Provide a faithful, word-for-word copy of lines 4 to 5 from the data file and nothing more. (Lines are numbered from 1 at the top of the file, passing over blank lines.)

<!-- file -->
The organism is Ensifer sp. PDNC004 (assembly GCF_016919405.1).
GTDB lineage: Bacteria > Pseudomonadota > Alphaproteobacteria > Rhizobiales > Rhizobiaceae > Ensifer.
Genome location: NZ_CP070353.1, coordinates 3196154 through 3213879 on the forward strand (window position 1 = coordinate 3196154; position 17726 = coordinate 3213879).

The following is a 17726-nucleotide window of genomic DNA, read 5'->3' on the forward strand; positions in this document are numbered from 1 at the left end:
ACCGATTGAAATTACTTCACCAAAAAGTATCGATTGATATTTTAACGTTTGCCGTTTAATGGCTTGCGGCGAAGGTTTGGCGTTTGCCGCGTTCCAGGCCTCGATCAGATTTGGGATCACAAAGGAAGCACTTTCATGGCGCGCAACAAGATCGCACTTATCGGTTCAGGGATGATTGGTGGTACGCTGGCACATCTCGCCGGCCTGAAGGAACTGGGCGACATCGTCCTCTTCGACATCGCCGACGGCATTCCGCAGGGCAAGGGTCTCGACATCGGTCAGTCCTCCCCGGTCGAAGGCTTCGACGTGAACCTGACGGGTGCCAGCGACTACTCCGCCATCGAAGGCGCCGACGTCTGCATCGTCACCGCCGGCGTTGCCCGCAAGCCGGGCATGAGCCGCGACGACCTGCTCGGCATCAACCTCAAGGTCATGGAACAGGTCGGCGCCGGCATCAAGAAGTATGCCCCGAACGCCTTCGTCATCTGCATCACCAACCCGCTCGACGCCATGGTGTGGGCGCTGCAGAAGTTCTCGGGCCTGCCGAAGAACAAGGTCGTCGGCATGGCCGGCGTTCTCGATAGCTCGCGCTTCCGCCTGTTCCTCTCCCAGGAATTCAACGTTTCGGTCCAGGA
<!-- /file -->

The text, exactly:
The following is a 17726-nucleotide window of genomic DNA, read 5'->3' on the forward strand; positions in this document are numbered from 1 at the left end:
ACCGATTGAAATTACTTCACCAAAAAGTATCGATTGATATTTTAACGTTTGCCGTTTAATGGCTTGCGGCGAAGGTTTGGCGTTTGCCGCGTTCCAGGCCTCGATCAGATTTGGGATCACAAAGGAAGCACTTTCATGGCGCGCAACAAGATCGCACTTATCGGTTCAGGGATGATTGGTGGTACGCTGGCACATCTCGCCGGCCTGAAGGAACTGGGCGACATCGTCCTCTTCGACATCGCCGACGGCATTCCGCAGGGCAAGGGTCTCGACATCGGTCAGTCCTCCCCGGTCGAAGGCTTCGACGTGAACCTGACGGGTGCCAGCGACTACTCCGCCATCGAAGGCGCCGACGTCTGCATCGTCACCGCCGGCGTTGCCCGCAAGCCGGGCATGAGCCGCGACGACCTGCTCGGCATCAACCTCAAGGTCATGGAACAGGTCGGCGCCGGCATCAAGAAGTATGCCCCGAACGCCTTCGTCATCTGCATCACCAACCCGCTCGACGCCATGGTGTGGGCGCTGCAGAAGTTCTCGGGCCTGCCGAAGAACAAGGTCGTCGGCATGGCCGGCGTTCTCGATAGCTCGCGCTTCCGCCTGTTCCTCTCCCAGGAATTCAACGTTTCGGTCCAGGA